SEC settles with former Aegis head of municipals


Alan Appelbaum, former managing director and head of Aegis Capital Corp.’s municipal bond desk, has agreed to settle Securities and Exchange Commission charges that he disregarded his obligations as a broker-dealer and violated antifraud provisions in his recommendation of certain variable interest rate structured products to seven investors.

Without admitting or denying the findings, Applebaum, 75, agreed to be barred from the industry but is able to apply for reentry after ten years.

But Appelbaum was not alone in his recommendations. The Commission also settled an administrative proceeding against Aegis, “finding that fourteen Aegis brokers recommended VRSPs to forty-eight customers for whom the VRSPs were unsuitable in light of the customers’ financial situations and needs, as reflected by their risk tolerance, investment objectives, age, investment experience, liquidity needs, and investment time horizon,” the SEC said. 

Bloomberg News

Former Aegis broker Paul Gallivan was also implicated, with the Commission finding that he made unsuitable recommendations of VRSPs to four customers and made materially false and misleading statements about the investments. Without admitting or denying the findings, he agreed to a cease and desist as well as pay disgorgement and prejudgment interest of $29,973, a civil penalty of $25,000 and twelve month bar on association with any investment company.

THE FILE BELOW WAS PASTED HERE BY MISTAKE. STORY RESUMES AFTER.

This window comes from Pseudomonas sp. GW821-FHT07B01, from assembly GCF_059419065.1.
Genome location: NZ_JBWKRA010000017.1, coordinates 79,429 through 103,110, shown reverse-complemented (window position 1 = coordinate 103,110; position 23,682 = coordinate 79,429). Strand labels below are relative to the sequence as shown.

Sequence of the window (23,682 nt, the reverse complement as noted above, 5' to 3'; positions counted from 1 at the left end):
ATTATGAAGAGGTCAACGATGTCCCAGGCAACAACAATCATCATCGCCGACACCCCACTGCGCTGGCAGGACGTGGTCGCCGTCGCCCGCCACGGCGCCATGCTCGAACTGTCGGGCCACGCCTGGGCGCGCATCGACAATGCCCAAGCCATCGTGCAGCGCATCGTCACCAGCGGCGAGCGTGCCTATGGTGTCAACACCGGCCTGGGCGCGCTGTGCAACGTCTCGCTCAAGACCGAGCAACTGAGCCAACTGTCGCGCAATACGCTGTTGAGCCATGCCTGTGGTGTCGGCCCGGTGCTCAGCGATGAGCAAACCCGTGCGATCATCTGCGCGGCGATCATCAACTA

Appelbaum worked for Aegis from 2015 to 2021, serving as managing director and head of the firm’s municipal bond desk for the first three years until he became co-head of the firm’s fixed-income desk. During a two year period between 2017 and 2019, he made over 140 recommendations of the VRSPs to seven retail customers who had a moderate risk tolerance.

“Appelbaum knew, was reckless in not knowing, or should have known that these securities were unsuitable for those customers,” the SEC said.

He also made material misrepresentations in omitting the material fact that the investments were unsuitable to the seven retail investor’s financial needs, and also falsely told multiple customers that the VRSPs would pay off “at par” when they reach maturity.

Appelbaum also made unauthorized trades on the investors’ accounts and collected at least $1 million in compensation for those unauthorized trades, while his customers’ incurred significant losses, including one who lost over $1 million and another who lost $200,000.

He continued to make material misstatements when some of the customers began complaining of the enormous drops in value the investments were being subject to, assuring them that these were conservative investments.

Appelbaum is also no stranger to disciplinary action on behalf of securities regulators. At least 14 of Appelbaum’s customers have filed FINRA or National Association of Securities Dealers arbitration claims against him. He was also censured by the Commission in February 1982 for aiding and abetting and in July 2006, the State of New Hampshire’s Bureau of Securities Regulation fined him and obtained a cease and desist order against him for servicing the brokerage accounts of New Hampshire residents while not being licensed to sell securities in New Hampshire.

Aegis did not respond to a request for comment.

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